A $6.9 million grant to California community colleges will go towards assisting with the mental health needs of students in the state.
Community college students can face many challenges on the road to a degree, including financial strains and the delicate balance between school, jobs and family responsibilities. Many community college students feel the stress of college life in negative ways, which can directly impact their ability to succeed in school and beyond. A large number also report mental health issues during their community college years, which include stress, depression and anxiety. In response to some of these complaints, the California community college system recently announced the distribution of nearly $7 million in grant money to help students cope with the pressures of life and survive their college experience.
Funding to be Split Among California Schools
According to a report at Los Angeles Business, the grants will be funded by the California Mental Health Services Authority. The $6.9 million allotted for the mental health needs of community college students will be split among 12 of the community colleges located throughout the state. The Signal reports that the funding will be used for training of staff and faculty, suicide prevention and peer-to-peer services. At least some of the money will be directed at students who are veterans and suffering with related mental health disorders like post-traumatic stress disorder and traumatic brain injury.
“Our most recent data shows that stress, anxiety and depression are among the top factors that affect student performance,” Jack Scott, chancellor of California Community Colleges told Los Angeles Business. “This grant comes at a critical time as students are under even more stress because of economic troubles. Almost 50 percent of students reported feeling very sad, very lonely and hopeless and more than a third reported that they were so depressed, it was difficult to function.”
According to a report at the Los Angeles Times, the date cited by Chancellor Scott came from a report released in 2010. This report showed that half of all college students polled said they felt sad or lonely at some point during their college experience. The report also found that eight percent of respondents reported they had contemplated suicide and another three percent said they had actually attempted suicide during that time. California is the largest system of higher education in the country, serving more than 2.6 million students at 112 campuses across the state, so the state shoulders a large bulk of the challenges facing college students today.
Family of Deceased Student Applauds Funding
One couple supporting the idea of funding mental health support at community colleges is Mary and Victor Ojakian. The Ojakians lost their 21-year old son Adam to suicide while he was a student at the University of California in 2004. According to a press release at YubaNet.com, the family has been strong advocates for mental health support on college campuses since that time.
“We are acutely aware of the difficulties and trauma a family experiences when a loved one dies of suicide,” the Ojakians stated in the press release. “It is our hope that these funds can be used to create a sustainable system of improved understanding and support for those struggling with a mental health issue. We hope to prevent all of us from losing a loved one to the fatal outcome of these illnesses – suicide. Since losing our son to suicide, we have worked toward improved mental health understanding and services in all California universities and colleges. Our son was never diagnosed, but we feel that he experienced a deep depression that went unrecognized and untreated.”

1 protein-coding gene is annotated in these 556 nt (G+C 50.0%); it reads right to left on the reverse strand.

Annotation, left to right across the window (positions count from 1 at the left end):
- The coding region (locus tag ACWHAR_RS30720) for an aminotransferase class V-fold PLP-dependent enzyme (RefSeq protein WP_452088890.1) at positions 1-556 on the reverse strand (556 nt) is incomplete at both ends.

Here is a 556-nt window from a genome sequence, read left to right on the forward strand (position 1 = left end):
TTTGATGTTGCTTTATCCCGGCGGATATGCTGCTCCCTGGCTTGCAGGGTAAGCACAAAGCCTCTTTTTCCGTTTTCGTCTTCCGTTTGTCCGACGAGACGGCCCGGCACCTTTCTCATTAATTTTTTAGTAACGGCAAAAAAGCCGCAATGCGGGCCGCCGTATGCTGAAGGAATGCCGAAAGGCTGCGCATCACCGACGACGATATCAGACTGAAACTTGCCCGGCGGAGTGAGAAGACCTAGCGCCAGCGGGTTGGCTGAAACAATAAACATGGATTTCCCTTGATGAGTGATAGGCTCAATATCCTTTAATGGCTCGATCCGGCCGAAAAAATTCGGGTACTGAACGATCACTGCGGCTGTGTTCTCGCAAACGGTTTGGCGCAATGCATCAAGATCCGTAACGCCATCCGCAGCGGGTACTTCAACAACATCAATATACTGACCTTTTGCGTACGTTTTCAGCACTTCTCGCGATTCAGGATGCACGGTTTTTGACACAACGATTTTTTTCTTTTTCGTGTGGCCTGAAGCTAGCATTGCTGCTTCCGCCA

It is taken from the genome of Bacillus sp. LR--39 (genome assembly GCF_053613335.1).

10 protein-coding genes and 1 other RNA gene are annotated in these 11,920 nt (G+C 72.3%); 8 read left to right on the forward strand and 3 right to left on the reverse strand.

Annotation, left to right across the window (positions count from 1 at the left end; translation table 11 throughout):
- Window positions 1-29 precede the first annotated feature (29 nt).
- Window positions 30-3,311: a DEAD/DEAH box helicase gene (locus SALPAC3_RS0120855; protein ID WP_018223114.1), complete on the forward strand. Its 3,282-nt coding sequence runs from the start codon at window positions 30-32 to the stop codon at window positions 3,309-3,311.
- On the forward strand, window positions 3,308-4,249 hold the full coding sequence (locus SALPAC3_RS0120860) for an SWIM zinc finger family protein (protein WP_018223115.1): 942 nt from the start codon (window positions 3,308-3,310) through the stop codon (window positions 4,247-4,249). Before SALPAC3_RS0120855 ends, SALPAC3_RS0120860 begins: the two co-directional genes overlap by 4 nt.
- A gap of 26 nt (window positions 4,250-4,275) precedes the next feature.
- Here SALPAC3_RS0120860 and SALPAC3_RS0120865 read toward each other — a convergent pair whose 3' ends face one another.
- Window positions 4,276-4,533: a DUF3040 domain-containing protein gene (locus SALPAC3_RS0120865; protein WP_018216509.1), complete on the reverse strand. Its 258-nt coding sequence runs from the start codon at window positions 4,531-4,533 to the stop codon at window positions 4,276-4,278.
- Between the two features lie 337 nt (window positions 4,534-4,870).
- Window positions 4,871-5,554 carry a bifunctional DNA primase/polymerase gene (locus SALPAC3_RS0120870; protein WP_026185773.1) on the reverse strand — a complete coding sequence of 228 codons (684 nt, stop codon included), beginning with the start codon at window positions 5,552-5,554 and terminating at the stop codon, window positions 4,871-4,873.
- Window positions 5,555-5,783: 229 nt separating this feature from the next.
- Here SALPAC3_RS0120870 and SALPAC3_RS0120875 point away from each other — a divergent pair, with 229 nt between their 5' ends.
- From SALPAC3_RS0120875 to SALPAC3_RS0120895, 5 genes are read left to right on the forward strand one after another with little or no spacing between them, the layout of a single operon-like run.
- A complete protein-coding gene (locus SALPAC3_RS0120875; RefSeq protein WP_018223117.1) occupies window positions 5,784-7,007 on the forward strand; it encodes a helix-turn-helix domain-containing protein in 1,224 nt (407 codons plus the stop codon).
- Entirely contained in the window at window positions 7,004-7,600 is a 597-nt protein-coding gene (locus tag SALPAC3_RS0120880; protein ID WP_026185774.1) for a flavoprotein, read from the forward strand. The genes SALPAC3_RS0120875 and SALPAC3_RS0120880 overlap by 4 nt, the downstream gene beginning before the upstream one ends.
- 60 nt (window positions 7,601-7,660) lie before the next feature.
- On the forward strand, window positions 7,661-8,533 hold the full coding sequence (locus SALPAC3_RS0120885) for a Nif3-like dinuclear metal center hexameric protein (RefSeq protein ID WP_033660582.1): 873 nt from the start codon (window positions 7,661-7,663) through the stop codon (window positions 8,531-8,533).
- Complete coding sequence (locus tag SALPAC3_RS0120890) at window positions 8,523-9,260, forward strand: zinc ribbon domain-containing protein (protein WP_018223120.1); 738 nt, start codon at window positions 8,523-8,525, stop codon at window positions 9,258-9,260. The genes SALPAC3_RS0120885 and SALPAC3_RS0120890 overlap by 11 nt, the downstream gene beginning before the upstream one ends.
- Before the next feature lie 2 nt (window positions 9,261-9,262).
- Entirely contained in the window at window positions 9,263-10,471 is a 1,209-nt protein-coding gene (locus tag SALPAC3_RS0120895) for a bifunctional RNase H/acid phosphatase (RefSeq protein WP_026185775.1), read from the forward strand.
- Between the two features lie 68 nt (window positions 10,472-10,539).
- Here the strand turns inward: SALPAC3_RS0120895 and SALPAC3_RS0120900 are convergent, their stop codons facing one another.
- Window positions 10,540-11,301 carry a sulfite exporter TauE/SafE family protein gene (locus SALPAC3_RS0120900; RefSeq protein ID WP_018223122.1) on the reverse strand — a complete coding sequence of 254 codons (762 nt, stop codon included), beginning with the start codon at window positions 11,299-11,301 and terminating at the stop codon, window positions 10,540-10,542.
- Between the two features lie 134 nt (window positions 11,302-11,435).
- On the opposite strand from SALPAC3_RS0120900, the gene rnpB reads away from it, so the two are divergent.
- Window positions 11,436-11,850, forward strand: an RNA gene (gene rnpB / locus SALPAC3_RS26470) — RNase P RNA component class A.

Students Facing Mental Health Issues
Many college students face the risk of mental health issues during their college years, according to the press release at YubaNet.com. Some of the students who are at risk include:
- Students who have a history of severe depression or have had suicidal thoughts or contemplated suicide in the past
- Students who do not have a history of mental health disorders but prove challenging to college campuses due to disruptive behavior
- Those who develop financial, academic, social or other challenges for the first time when they become a part of the college campus community
- Veterans who are at particular risk for mental health disorders like post-traumatic stress disorder or depression as a result of their military experiences
- Those who have been diagnosed with psychological disabilities in the past
- Students who need mental health support but refuse to seek it due to the stigma attached to such action
While some who fall into these at-risk categories do seek help, many others do not. The funding from this grant will be used to train staff and faculty to recognize signs in students who require mental health support and help them provide the necessary guidance to ensure students get the help and support they desperately need. Part of the work will also involve overcoming the stigma of seeking out services for mental health disorders, so students will be more likely to get help when they really need it.
Mental health is not one of the subjects frequently talked about when student success is discussed. However, a rising number of students experiencing mental health challenges is not something that can be overlooked, if the United States is going to get serious about boosting the success rates at community colleges across the country. With the very lives of some students at stake, it is imperative that colleges learn to offer the services and support many college students need to overcome psychological challenges and disorders and enjoy a productive, successful college experience overall.
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